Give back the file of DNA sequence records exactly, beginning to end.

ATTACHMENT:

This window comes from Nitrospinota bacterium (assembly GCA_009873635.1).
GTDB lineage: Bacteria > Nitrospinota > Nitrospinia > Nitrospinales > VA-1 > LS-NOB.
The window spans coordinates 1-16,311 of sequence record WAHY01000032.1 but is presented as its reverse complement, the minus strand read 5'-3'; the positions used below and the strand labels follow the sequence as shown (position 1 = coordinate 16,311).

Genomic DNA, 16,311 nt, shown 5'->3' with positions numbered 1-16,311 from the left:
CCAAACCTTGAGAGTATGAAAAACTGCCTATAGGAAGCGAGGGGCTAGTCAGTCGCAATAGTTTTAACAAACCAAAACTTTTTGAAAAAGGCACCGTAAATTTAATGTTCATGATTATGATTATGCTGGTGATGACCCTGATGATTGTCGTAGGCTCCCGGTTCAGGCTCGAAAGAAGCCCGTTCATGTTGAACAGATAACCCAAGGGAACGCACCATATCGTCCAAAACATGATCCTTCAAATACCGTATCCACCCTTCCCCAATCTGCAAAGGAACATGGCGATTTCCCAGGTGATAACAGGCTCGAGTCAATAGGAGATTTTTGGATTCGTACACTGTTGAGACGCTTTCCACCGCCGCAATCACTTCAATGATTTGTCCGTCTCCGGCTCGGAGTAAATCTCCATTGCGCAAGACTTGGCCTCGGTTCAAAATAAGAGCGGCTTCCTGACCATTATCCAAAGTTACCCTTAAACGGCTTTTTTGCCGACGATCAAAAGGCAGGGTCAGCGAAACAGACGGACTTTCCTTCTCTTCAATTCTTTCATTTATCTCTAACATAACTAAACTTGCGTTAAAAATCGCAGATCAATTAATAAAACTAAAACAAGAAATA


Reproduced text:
This window comes from Nitrospinota bacterium (assembly GCA_009873635.1).
GTDB lineage: Bacteria > Nitrospinota > Nitrospinia > Nitrospinales > VA-1 > LS-NOB.
The window spans coordinates 1-16,311 of sequence record WAHY01000032.1 but is presented as its reverse complement, the minus strand read 5'-3'; the positions used below and the strand labels follow the sequence as shown (position 1 = coordinate 16,311).

Genomic DNA, 16,311 nt, shown 5'->3' with positions numbered 1-16,311 from the left:
CCAAACCTTGAGAGTATGAAAAACTGCCTATAGGAAGCGAGGGGCTAGTCAGTCGCAATAGTTTTAACAAACCAAAACTTTTTGAAAAAGGCACCGTAAATTTAATGTTCATGATTATGATTATGCTGGTGATGACCCTGATGATTGTCGTAGGCTCCCGGTTCAGGCTCGAAAGAAGCCCGTTCATGTTGAACAGATAACCCAAGGGAACGCACCATATCGTCCAAAACATGATCCTTCAAATACCGTATCCACCCTTCCCCAATCTGCAAAGGAACATGGCGATTTCCCAGGTGATAACAGGCTCGAGTCAATAGGAGATTTTTGGATTCGTACACTGTTGAGACGCTTTCCACCGCCGCAATCACTTCAATGATTTGTCCGTCTCCGGCTCGGAGTAAATCTCCATTGCGCAAGACTTGGCCTCGGTTCAAAATAAGAGCGGCTTCCTGACCATTATCCAAAGTTACCCTTAAACGGCTTTTTTGCCGACGATCAAAAGGCAGGGTCAGCGAAACAGACGGACTTTCCTTCTCTTCAATTCTTTCATTTATCTCTAACATAACTAAACTTGCGTTAAAAATCGCAGATCAATTAATAAAACTAAAACAAGAAATA